Does Breast Cancer Run in the Family?   
Make an Appointment

Does Breast Cancer Run in the Family?

October 10, 2018

By Brianna McCabe

Cancer is more common than you may think. In fact, it is estimated that nearly 1 out of every 3 people in the United States will battle a form of cancer at some point during their lives.

Although more than 100 types of cancers exist worldwide, the most frequently detected in women is breast cancer. Of the 266,000 American women diagnosed each year, roughly 5-10% develop the disease as a result of inherited gene mutations, or changes. In other words, breast cancer can run in the family.

Tara Balija, M.D., FACS, an attending surgeon within the Division of Breast Surgery at Hackensack University Medical Center and Hackensack Meridian Health Medical Group, explained that the most commonly inherited cases of breast cancer are linked to mutations in BRCA1 and BRCA2 genes. “Most people have normal BRCA1 and BRCA2 genes,” she says. “They function to repair DNA damage. Mutations, however, can negatively impact the normal function of these genes and increase the risks of developing cancer.”

According to Dr. Balija, an individual is more likely to have a genetic mutation in BRCA1 and BRCA2 if:

A person’s biological parent carries a mutation – a child then has a 50% chance of inheriting this mutation.

A first-degree relative, such as a mother or sister, had breast cancer – especially at a younger age.

A close relative was diagnosed with breast cancer before the age of 50.

Cancer was identified in both breasts of a close relative.

A man in your family has had breast cancer.

There is both breast and ovarian cancer on the same side of the family.

There are multiple breast cancers in the family throughout different generations.

You are of Ashkenazi Jewish (Eastern European) heritage.

“However, roughly 77% of women with breast cancer have no known family history of the disease,” shares Dr. Balija on the likelihood of developing the disease due to hereditary causes. “This implies that breast cancers in most women are due to other causes and not due to a breast cancer gene that runs in the family.” Other risk factors for breast cancer may include:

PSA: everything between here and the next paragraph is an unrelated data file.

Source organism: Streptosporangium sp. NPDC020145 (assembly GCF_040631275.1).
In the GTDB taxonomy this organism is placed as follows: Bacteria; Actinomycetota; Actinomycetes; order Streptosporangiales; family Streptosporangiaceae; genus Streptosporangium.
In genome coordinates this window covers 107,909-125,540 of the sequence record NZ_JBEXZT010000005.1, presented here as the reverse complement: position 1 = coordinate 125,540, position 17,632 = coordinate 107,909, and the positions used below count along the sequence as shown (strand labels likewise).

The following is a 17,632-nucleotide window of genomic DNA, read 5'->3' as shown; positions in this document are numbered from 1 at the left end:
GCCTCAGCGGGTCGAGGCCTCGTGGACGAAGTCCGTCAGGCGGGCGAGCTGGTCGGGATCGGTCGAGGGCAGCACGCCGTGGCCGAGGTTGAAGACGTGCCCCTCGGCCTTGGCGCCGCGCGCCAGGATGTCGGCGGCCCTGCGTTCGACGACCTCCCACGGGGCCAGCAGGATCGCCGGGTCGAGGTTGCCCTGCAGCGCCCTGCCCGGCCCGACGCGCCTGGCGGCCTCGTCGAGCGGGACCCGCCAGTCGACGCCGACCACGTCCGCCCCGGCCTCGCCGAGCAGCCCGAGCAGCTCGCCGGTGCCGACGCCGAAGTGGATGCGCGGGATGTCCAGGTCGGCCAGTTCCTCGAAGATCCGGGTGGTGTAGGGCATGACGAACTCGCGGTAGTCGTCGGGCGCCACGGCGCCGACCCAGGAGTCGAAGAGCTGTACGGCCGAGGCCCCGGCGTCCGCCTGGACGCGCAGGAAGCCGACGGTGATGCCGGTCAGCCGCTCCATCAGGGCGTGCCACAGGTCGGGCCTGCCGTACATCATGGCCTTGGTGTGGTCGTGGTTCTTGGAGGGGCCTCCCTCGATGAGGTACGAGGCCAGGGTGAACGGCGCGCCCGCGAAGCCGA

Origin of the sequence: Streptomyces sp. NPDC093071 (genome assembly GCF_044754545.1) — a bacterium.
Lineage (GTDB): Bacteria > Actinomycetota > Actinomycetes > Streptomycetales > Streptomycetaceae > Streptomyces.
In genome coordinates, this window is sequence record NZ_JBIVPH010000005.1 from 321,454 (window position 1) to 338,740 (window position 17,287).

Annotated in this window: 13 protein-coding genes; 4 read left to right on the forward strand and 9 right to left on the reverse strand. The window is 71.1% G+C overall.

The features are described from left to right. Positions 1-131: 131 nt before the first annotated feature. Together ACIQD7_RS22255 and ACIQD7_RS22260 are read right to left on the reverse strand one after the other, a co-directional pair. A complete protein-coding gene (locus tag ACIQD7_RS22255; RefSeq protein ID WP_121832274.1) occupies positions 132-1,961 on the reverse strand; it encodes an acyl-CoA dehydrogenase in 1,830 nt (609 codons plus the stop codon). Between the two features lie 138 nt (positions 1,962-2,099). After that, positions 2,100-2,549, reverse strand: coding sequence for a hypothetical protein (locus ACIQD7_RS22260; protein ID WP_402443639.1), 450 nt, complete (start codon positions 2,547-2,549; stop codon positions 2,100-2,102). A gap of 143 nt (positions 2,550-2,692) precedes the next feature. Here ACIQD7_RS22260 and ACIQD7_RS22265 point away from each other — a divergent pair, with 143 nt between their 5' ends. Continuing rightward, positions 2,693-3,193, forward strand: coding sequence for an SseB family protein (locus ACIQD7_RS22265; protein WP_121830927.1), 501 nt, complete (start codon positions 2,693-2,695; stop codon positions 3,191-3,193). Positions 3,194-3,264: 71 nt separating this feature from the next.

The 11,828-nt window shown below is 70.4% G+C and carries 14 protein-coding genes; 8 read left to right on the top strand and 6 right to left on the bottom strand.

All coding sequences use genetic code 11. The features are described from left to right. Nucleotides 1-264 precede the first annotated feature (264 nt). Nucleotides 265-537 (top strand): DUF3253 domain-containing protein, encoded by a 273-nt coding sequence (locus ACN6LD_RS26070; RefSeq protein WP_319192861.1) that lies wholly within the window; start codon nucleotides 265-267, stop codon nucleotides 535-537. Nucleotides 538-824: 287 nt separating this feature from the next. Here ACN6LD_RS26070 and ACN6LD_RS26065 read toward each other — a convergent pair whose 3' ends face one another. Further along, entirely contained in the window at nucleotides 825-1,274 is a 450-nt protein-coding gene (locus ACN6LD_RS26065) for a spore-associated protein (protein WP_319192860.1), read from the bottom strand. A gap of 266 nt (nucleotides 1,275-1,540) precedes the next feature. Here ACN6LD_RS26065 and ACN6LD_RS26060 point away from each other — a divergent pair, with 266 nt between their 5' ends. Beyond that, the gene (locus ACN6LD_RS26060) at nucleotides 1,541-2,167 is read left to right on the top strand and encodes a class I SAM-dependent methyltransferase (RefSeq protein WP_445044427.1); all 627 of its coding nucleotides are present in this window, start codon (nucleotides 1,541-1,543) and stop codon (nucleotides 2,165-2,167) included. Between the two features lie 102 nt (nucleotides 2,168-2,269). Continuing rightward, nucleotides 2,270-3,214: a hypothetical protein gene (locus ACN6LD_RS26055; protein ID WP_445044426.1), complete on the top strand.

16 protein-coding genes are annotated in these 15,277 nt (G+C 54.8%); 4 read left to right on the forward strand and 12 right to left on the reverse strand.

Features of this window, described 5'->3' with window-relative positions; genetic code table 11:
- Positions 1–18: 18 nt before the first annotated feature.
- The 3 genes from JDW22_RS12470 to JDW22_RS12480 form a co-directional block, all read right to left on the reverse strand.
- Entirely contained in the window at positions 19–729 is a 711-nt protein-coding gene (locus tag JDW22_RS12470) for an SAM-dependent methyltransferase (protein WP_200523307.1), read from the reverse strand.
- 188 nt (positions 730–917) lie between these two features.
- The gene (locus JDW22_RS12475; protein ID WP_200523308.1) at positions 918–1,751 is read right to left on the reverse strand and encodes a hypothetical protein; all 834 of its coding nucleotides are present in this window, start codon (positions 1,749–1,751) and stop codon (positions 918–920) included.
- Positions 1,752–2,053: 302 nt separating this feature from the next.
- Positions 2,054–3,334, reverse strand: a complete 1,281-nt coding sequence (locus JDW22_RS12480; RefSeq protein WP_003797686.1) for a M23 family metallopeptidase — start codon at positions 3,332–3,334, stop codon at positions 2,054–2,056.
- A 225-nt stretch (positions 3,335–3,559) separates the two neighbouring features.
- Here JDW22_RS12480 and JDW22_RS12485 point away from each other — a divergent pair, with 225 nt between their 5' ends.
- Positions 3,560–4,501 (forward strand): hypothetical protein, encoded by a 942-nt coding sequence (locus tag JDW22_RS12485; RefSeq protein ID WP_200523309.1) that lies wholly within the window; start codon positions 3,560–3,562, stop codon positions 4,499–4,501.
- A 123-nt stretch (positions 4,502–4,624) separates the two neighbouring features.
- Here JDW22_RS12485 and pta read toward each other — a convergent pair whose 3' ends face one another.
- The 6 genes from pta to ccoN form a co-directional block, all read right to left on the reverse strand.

Being over the age of 50.

Early menstrual periods before age 12.

Late menopause after age 55.

Having dense breasts.

Being overweight or obese.

Not engaging in routine physical activity.


Drinking alcohol.

Previous chest radiation for Hodgkin’s lymphoma before age 30.

Hormone replacement therapy for more than 5 years.

“The vast majority of breast cancer cases are sporadic,” says Dr. Balija. “Since 1 in 8 women will develop breast cancer over their lifetime, ultimately the greatest risk factor is the fact that a patient is a woman. This is why breast cancer screening for all women is so important for early breast cancer detection.”

If a person feels that he or she may be at risk for developing breast cancer, Dr. Balija recommends consulting with both a primary care provider and a clinical breast specialist to evaluate family history and other risk factors.

Dr. Balija practices at Hackensack Meridian Health Medical Group, part of the Division of Breast Surgery at Hackensack University Medical Center. Call 551-996-8778 to schedule an appointment with Dr. Balija, located at 20 Prospect Avenue (Suite 402) in Hackensack.

To schedule a mammogram at a facility in northern New Jersey, visit or call 551-996-2222. To schedule a mammogram at a facility near you in Monmouth or Ocean counties, visit

The Division of Breast Surgery offers the Breast Cancer Assessment & Risk Evaluation (C.A.R.E.) Program. Led by Dr. Balija, director of the C.A.R.E. Program, our team provides individualized breast cancer risk assessments and tailors screening and prevention plans for patients with an elevated risk for the development of breast cancer. Call 551-996-8778 for more information or to schedule a consultation.

The material provided through Health Hub is intended to be used as general information only and should not replace the advice of your physician. Always consult your physician for individual care.


Subscribe to get the latest health tips from our expert clinicians delivered weekly to your inbox.

We use cookies to improve your experience. Please read our Privacy Policy or click Accept.